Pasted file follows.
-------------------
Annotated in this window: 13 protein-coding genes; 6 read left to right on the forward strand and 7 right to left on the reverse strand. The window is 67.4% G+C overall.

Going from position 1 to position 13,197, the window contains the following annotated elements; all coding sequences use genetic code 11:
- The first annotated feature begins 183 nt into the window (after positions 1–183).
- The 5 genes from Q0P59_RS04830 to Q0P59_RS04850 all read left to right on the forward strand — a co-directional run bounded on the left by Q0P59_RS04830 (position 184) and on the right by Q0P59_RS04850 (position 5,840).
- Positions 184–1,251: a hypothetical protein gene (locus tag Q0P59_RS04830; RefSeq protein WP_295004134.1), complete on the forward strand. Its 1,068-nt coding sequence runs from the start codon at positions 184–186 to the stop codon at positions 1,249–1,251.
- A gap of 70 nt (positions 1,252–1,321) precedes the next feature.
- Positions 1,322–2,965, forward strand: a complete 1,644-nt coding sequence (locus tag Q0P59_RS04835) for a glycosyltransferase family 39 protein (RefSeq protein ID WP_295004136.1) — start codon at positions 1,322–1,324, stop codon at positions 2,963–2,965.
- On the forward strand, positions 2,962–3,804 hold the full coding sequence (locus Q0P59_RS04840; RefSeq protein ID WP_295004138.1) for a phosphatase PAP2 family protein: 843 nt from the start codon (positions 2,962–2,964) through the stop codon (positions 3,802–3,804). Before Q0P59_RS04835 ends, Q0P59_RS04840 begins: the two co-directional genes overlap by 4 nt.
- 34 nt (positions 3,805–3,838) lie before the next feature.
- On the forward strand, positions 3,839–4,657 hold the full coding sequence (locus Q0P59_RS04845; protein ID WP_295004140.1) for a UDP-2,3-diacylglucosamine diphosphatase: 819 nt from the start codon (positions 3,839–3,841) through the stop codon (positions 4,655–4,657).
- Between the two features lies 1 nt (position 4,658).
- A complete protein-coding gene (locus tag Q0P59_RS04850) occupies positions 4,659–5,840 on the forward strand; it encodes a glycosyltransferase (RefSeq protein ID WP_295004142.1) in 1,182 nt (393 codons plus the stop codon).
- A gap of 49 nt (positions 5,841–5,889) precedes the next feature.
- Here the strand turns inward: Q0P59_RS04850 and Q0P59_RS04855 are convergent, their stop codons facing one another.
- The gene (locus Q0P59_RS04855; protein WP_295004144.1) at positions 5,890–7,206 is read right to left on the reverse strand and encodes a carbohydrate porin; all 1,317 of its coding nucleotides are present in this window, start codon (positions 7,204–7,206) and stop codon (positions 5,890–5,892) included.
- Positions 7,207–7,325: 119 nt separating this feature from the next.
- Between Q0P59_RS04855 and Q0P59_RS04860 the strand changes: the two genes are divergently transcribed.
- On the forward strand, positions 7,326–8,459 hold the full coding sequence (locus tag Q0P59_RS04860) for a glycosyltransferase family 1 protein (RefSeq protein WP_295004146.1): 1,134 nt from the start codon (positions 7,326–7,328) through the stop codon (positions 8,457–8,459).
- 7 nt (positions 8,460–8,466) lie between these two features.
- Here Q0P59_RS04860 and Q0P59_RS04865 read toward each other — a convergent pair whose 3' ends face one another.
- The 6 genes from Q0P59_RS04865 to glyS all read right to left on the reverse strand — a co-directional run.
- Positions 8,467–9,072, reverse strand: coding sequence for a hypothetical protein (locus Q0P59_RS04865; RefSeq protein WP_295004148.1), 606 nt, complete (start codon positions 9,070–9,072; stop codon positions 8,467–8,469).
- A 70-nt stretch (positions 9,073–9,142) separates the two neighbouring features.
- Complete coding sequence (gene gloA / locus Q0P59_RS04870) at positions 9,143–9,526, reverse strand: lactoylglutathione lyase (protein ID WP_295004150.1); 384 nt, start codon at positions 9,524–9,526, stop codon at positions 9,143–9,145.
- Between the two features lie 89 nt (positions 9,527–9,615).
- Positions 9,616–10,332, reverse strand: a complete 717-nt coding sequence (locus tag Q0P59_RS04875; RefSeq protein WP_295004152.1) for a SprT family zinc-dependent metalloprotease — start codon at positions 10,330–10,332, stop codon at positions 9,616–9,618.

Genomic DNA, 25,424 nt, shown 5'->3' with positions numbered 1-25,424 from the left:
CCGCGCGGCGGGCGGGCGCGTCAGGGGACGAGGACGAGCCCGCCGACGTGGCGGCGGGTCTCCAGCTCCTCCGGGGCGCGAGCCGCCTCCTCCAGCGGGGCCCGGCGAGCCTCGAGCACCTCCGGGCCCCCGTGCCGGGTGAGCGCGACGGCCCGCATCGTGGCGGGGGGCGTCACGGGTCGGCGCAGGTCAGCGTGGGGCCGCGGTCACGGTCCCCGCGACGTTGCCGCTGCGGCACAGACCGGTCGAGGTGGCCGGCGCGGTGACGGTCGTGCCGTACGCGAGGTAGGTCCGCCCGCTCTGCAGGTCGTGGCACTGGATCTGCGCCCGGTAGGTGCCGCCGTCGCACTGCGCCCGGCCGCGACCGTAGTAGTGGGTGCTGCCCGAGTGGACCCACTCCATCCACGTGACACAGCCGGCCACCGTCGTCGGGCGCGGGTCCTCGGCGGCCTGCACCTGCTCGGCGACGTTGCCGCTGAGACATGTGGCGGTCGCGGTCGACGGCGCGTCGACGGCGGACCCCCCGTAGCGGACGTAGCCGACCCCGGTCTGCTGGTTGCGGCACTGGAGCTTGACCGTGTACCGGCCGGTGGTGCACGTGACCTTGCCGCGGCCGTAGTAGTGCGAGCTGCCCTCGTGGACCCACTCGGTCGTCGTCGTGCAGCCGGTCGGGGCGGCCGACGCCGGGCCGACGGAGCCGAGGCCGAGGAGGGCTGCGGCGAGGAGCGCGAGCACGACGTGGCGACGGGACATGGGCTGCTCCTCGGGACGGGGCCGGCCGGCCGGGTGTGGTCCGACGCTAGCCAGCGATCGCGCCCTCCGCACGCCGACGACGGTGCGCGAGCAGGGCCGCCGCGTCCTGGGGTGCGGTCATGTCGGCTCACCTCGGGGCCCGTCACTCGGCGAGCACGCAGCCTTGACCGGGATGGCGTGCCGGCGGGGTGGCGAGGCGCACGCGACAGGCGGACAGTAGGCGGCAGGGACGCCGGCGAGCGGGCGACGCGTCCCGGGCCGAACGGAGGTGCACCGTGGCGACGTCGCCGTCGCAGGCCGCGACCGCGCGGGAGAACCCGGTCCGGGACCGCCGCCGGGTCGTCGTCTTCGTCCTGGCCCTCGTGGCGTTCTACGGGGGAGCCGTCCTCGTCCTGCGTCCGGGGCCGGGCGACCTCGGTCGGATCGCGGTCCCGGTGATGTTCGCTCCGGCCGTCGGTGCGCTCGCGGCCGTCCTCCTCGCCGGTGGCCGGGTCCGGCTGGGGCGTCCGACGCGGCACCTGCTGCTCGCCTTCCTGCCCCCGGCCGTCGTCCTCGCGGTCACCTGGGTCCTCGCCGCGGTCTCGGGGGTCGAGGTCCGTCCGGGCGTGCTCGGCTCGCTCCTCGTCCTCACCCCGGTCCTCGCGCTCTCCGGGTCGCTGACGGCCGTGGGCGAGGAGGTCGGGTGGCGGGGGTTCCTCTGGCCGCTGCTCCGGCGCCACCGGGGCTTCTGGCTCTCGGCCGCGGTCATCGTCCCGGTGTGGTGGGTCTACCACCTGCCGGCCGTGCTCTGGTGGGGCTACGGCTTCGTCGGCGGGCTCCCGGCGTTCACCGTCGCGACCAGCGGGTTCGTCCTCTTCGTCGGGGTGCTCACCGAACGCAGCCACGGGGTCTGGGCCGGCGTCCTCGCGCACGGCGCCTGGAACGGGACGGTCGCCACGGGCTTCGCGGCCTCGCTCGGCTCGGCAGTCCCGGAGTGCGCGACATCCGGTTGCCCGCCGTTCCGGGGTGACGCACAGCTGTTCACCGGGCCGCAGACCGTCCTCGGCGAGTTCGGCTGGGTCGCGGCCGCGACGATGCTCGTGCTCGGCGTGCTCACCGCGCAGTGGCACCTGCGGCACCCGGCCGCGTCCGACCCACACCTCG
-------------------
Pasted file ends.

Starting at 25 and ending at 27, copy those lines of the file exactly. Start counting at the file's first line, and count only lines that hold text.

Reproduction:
- Between the two features lie 89 nt (positions 9,527–9,615).
- Positions 9,616–10,332, reverse strand: a complete 717-nt coding sequence (locus tag Q0P59_RS04875; RefSeq protein WP_295004152.1) for a SprT family zinc-dependent metalloprotease — start codon at positions 10,330–10,332, stop codon at positions 9,616–9,618.

Genomic DNA, 25,424 nt, shown 5'->3' with positions numbered 1-25,424 from the left: